Too Soon, Too Late
|Too Soon, Too Late||Jean-Marie Straub & Daniele Huillet, France/Egypt, 1981, 105mins|
Opening with one of the most memorable shots ever filmed, and screened a year after the initial successes of the 2011 Egyptian revolution, Too Soon, Too Late is a search for the traces left on the landscape of past revolutions in France and Egypt.
The film was followed by a discussion with a group of folks who had spent some time with the film and in discussion with each other about the themes and issues it addressed. Originally, they were due to speak to Jean-Marie Straub by Skype, but they were unable to participate so the discussion was led by the group including: Gesa Helms, Leigh French, Sacha Kahir, Neil Grey and Luke Fowler.
Straub/ Huillet’s films, (always based on other works1; always challenging the nature of filmmaking) are incredible examples of minimalist cinema as a kind of cognitive experience – they reach out and force you to think. They don’t resort to entertainment, but aren’t without emotion. They offer a genuine, radical alternative to both dominant narrative cinema and conventional art films, and have influenced countless other filmmakers.
Opening with one of the most memorable shots ever filmed, then split in two sections (French then Egyptian countryside): Too Soon, Too Late juxtaposes the most astonishing panning shots (always moving with the wind, always shot from an unobtrusive distance), and the narration of two texts. The first, an excerpt from a letter written by Friedrich Engels describing the impoverished state of the French peasantry on the eve of the French Revolution; the second by Mahmoud Hussein concerning the Egyptian peasants’ resistance to the British occupation prior to the revolution in 1952.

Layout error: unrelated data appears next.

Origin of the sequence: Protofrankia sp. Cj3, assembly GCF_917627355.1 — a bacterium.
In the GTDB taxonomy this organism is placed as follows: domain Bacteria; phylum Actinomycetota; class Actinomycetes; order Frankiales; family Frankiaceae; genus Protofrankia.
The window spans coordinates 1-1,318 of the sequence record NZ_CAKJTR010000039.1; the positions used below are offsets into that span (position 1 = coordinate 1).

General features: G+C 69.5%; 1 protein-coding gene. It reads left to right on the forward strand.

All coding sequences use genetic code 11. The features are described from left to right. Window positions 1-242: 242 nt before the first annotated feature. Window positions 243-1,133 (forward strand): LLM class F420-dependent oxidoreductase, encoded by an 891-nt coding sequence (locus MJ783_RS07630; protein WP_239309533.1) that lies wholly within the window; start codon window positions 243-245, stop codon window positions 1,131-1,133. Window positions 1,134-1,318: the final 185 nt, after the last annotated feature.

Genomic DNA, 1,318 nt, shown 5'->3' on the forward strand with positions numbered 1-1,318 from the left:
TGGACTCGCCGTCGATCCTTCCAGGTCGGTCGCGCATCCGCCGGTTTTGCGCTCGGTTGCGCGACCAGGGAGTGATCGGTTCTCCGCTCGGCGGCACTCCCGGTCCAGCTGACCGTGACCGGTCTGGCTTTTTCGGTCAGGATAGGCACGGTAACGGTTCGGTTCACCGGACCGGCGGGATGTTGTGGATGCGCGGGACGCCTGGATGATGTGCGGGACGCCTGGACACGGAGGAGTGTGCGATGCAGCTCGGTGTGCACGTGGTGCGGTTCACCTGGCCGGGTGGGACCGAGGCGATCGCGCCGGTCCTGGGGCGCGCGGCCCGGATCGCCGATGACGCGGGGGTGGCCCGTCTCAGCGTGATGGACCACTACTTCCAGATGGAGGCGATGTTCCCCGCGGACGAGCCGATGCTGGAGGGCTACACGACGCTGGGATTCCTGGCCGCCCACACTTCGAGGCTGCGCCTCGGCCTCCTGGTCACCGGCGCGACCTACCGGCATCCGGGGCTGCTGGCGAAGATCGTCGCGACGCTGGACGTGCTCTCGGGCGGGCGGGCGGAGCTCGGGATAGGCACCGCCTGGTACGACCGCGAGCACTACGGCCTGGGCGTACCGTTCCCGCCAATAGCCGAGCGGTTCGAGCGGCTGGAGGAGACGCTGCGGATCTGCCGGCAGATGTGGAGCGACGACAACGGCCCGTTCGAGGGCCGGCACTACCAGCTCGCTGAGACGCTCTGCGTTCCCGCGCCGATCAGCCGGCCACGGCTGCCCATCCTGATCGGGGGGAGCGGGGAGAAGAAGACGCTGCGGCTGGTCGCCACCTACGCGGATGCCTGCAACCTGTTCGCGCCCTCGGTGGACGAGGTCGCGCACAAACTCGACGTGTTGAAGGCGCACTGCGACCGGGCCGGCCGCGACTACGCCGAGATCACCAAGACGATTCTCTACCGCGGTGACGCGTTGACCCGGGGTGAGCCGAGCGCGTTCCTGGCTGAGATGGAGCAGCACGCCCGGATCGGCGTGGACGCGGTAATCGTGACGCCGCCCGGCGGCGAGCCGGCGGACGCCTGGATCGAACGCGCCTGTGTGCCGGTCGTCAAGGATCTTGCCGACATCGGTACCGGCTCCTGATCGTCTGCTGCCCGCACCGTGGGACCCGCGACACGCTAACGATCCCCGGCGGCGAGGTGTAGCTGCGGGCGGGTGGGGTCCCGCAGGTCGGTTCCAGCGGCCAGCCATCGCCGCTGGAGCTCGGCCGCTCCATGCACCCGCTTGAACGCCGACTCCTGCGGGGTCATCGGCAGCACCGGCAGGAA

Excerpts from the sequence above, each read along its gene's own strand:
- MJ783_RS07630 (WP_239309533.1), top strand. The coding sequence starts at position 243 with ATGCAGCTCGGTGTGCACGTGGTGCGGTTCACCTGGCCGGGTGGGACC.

Screened a year after the initial successes of the 2011 Egyptian revolution: Too Soon, Too Late is a search for the traces left on the landscape of past revolutions in France and Egypt, placing the camera not too close, or too distant, to observe (with incredible rigor and scruples), what remains of those revolutions; did they happen too soon, did they succeed too late?2
Here’s how Straub once introduced the film, via three quotes:
D. W. Griffith at the end of his life: “What modern movies lack is the wind in the trees.”
Rosa Luxembourg: “The fate of insects is not less important than the revolution.”
Cézanne, who painted Mont Saint-Victoire again and again: “Look at this mountain, once it was fire.”
- 1. Transforming Kafka or Hölderlin, Cezanne, Bach or Schönberg...
- 2. Or maybe even: should we reject this idea of the ‘too soon’ or ‘too late’ of political events and movements as a tragic notion legitimating immobility and cynicism; maybe there is a need for being both too soon and too late, if even a moment of eventfulness is to be possible…as Paul Willemen has written.
Audio of the DiscussionCredits
CC BY-NC-ND 4.0
Video of the Discussion